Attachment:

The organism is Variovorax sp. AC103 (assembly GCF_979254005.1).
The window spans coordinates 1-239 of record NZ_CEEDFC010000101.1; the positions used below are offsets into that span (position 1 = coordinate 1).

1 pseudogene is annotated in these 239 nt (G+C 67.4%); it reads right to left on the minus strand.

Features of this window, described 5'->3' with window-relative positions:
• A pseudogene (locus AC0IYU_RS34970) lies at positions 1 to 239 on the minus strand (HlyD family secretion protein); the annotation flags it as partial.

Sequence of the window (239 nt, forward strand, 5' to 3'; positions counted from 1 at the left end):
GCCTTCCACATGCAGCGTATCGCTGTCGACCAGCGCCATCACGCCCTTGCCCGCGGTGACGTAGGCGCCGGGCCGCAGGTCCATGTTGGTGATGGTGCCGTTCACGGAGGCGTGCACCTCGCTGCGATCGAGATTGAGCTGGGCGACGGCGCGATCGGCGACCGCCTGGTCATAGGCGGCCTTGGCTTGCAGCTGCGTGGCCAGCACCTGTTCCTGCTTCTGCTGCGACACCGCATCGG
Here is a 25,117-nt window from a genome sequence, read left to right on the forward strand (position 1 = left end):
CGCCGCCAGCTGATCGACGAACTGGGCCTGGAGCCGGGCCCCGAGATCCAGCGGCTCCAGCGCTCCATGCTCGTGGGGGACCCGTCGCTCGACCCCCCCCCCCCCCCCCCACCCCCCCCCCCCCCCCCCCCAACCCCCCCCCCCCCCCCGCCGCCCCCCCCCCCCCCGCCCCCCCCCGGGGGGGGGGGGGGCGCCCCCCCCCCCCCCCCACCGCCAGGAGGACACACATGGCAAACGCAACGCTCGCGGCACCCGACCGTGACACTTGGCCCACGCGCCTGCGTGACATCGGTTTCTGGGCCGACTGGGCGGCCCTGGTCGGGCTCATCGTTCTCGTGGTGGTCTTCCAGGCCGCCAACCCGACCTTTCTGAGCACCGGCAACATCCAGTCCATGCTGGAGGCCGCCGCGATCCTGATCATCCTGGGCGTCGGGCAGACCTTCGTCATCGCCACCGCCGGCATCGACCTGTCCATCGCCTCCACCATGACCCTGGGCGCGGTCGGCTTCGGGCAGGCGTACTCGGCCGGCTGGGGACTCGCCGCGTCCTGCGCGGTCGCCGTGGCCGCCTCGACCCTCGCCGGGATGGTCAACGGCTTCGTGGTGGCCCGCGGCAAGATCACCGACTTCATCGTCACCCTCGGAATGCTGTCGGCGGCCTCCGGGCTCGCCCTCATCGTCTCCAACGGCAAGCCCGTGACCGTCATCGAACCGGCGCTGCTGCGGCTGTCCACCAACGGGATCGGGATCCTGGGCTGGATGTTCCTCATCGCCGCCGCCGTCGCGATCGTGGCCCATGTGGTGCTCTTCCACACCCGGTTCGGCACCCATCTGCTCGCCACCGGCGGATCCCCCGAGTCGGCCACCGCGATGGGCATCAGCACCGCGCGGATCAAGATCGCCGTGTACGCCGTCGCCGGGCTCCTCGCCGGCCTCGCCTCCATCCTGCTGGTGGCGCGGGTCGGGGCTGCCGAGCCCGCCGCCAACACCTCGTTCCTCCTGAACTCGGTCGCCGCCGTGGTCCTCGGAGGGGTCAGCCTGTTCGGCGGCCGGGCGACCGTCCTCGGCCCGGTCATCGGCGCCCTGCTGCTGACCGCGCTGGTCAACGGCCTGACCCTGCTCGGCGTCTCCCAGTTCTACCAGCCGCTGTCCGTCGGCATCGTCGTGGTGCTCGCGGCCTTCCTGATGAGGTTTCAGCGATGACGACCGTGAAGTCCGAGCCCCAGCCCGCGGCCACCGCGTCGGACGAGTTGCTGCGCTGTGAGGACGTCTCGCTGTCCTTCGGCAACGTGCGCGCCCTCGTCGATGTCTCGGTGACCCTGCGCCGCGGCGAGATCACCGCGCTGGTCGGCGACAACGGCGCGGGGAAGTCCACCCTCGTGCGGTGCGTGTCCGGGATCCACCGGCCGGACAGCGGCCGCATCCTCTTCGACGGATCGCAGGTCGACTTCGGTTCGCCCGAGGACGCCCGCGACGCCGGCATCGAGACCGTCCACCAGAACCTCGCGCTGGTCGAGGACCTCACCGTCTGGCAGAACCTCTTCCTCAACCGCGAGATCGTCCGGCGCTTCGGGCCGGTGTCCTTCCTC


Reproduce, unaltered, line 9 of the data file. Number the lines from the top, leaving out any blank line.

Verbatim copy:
CGCCGCCAGCTGATCGACGAACTGGGCCTGGAGCCGGGCCCCGAGATCCAGCGGCTCCAGCGCTCCATGCTCGTGGGGGACCCGTCGCTCGACCCCCCCCCCCCCCCCCCACCCCCCCCCCCCCCCCCCCCAACCCCCCCCCCCCCCCCGCCGCCCCCCCCCCCCCCGCCCCCCCCCGGGGGGGGGGGGGGCGCCCCCCCCCCCCCCCCACCGCCAGGAGGACACACATGGCAAACGCAACGCTCGCGGCACCCGACCGTGACACTTGGCCCACGCGCCTGCGTGACATCGGTTTCTGGGCCGACTGGGCGGCCCTGGTCGGGCTCATCGTTCTCGTGGTGGTCTTCCAGGCCGCCAACCCGACCTTTCTGAGCACCGGCAACATCCAGTCCATGCTGGAGGCCGCCGCGATCCTGATCATCCTGGGCGTCGGGCAGACCTTCGTCATCGCCACCGCCGGCATCGACCTGTCCATCGCCTCCACCATGACCCTGGGCGCGGTCGGCTTCGGGCAGGCGTACTCGGCCGGCTGGGGACTCGCCGCGTCCTGCGCGGTCGCCGTGGCCGCCTCGACCCTCGCCGGGATGGTCAACGGCTTCGTGGTGGCCCGCGGCAAGATCACCGACTTCATCGTCACCCTCGGAATGCTGTCGGCGGCCTCCGGGCTCGCCCTCATCGTCTCCAACGGCAAGCCCGTGACCGTCATCGAACCGGCGCTGCTGCGGCTGTCCACCAACGGGATCGGGATCCTGGGCTGGATGTTCCTCATCGCCGCCGCCGTCGCGATCGTGGCCCATGTGGTGCTCTTCCACACCCGGTTCGGCACCCATCTGCTCGCCACCGGCGGATCCCCCGAGTCGGCCACCGCGATGGGCATCAGCACCGCGCGGATCAAGATCGCCGTGTACGCCGTCGCCGGGCTCCTCGCCGGCCTCGCCTCCATCCTGCTGGTGGCGCGGGTCGGGGCTGCCGAGCCCGCCGCCAACACCTCGTTCCTCCTGAACTCGGTCGCCGCCGTGGTCCTCGGAGGGGTCAGCCTGTTCGGCGGCCGGGCGACCGTCCTCGGCCCGGTCATCGGCGCCCTGCTGCTGACCGCGCTGGTCAACGGCCTGACCCTGCTCGGCGTCTCCCAGTTCTACCAGCCGCTGTCCGTCGGCATCGTCGTGGTGCTCGCGGCCTTCCTGATGAGGTTTCAGCGATGACGACCGTGAAGTCCGAGCCCCAGCCCGCGGCCACCGCGTCGGACGAGTTGCTGCGCTGTGAGGACGTCTCGCTGTCCTTCGGCAACGTGCGCGCCCTCGTCGATGTCTCGGTGACCCTGCGCCGCGGCGAGATCACCGCGCTGGTCGGCGACAACGGCGCGGGGAAGTCCACCCTCGTGCGGTGCGTGTCCGGGATCCACCGGCCGGACAGCGGCCGCATCCTCTTCGACGGATCGCAGGTCGACTTCGGTTCGCCCGAGGACGCCCGCGACGCCGGCATCGAGACCGTCCACCAGAACCTCGCGCTGGTCGAGGACCTCACCGTCTGGCAGAACCTCTTCCTCAACCGCGAGATCGTCCGGCGCTTCGGGCCGGTGTCCTTCCTC